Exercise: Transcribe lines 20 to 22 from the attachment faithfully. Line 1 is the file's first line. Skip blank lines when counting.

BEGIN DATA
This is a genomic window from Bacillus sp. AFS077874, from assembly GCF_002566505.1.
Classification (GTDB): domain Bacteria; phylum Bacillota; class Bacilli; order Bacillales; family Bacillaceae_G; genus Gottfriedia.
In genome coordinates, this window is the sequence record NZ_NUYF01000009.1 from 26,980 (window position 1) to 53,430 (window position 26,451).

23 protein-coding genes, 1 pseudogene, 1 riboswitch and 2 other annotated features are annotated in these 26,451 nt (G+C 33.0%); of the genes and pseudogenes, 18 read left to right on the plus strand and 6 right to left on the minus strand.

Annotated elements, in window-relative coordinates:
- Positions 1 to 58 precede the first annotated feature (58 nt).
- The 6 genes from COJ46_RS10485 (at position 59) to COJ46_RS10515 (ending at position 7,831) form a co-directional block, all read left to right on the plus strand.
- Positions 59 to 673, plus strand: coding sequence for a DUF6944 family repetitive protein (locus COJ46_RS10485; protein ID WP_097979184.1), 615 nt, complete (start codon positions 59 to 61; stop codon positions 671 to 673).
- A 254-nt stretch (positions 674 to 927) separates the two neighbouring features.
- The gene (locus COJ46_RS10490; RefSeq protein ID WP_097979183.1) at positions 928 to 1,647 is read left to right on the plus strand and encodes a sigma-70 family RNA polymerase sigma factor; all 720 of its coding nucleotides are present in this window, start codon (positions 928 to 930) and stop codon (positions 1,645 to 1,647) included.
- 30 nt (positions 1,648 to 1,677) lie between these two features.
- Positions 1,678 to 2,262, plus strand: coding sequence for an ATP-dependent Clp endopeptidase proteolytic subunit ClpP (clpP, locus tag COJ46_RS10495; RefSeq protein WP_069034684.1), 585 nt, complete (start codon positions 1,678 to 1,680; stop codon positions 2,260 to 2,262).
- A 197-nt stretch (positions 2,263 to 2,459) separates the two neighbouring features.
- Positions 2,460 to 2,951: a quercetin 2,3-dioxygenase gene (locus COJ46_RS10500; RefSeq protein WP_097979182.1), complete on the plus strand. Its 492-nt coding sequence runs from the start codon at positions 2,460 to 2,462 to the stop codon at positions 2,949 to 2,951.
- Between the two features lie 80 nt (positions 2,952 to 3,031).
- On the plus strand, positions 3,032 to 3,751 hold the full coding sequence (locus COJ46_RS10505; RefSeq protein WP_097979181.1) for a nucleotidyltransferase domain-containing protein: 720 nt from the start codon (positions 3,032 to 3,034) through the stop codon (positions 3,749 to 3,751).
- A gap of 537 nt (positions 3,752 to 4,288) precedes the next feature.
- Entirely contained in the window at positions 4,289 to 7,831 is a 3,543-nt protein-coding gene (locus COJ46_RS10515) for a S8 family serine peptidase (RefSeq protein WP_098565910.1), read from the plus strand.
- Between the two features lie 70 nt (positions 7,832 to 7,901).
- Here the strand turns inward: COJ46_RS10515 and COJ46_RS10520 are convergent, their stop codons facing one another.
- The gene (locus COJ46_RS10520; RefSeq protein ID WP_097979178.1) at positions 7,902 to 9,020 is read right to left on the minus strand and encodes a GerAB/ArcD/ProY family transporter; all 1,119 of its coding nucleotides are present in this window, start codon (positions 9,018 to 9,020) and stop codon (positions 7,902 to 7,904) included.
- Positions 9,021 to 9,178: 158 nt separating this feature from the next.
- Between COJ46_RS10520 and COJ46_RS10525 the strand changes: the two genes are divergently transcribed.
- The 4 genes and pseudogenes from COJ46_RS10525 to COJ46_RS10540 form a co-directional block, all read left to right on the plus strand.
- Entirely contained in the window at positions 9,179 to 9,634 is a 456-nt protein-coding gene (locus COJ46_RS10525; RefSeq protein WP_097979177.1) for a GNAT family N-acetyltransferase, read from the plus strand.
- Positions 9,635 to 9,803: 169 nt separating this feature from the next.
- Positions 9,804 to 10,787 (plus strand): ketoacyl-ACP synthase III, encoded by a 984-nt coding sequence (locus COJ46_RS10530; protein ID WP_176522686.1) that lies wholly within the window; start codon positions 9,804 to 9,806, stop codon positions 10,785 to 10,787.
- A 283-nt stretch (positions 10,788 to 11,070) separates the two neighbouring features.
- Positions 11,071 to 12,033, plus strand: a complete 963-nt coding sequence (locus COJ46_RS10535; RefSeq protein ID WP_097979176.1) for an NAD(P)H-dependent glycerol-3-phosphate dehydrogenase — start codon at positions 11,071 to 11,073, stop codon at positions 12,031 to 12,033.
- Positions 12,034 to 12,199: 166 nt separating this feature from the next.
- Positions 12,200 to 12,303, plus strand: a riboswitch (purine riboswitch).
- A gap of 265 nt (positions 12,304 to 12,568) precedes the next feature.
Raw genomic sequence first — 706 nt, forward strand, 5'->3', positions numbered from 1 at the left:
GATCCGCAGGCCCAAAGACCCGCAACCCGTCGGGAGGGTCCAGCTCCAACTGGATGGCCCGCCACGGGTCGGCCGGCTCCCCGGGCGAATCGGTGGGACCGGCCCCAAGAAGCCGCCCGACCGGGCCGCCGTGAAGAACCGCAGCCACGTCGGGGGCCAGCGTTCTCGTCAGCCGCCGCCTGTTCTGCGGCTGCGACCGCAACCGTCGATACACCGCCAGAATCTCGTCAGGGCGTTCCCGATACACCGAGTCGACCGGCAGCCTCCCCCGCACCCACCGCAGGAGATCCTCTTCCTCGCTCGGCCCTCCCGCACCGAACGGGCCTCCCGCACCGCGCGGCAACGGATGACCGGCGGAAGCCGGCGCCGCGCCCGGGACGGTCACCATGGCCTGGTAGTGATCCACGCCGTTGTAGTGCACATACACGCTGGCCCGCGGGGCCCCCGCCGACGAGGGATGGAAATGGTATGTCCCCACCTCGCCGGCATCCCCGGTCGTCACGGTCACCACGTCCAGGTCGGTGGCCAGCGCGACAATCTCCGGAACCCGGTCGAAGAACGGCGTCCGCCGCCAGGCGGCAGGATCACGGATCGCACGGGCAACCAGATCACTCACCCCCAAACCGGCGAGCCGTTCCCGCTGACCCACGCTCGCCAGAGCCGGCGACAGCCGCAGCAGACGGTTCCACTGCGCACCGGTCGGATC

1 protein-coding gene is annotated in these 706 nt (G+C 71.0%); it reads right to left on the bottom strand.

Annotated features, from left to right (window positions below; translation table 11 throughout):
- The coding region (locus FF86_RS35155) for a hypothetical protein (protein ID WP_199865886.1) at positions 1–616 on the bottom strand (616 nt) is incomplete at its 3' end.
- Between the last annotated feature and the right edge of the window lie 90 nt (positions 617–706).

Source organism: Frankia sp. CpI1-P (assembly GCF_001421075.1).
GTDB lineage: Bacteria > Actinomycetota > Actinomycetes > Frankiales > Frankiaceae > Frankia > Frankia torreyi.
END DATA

- Here the strand turns inward: COJ46_RS10515 and COJ46_RS10520 are convergent, their stop codons facing one another.
- The gene (locus COJ46_RS10520; RefSeq protein ID WP_097979178.1) at positions 7,902 to 9,020 is read right to left on the minus strand and encodes a GerAB/ArcD/ProY family transporter; all 1,119 of its coding nucleotides are present in this window, start codon (positions 9,018 to 9,020) and stop codon (positions 7,902 to 7,904) included.
- Positions 9,021 to 9,178: 158 nt separating this feature from the next.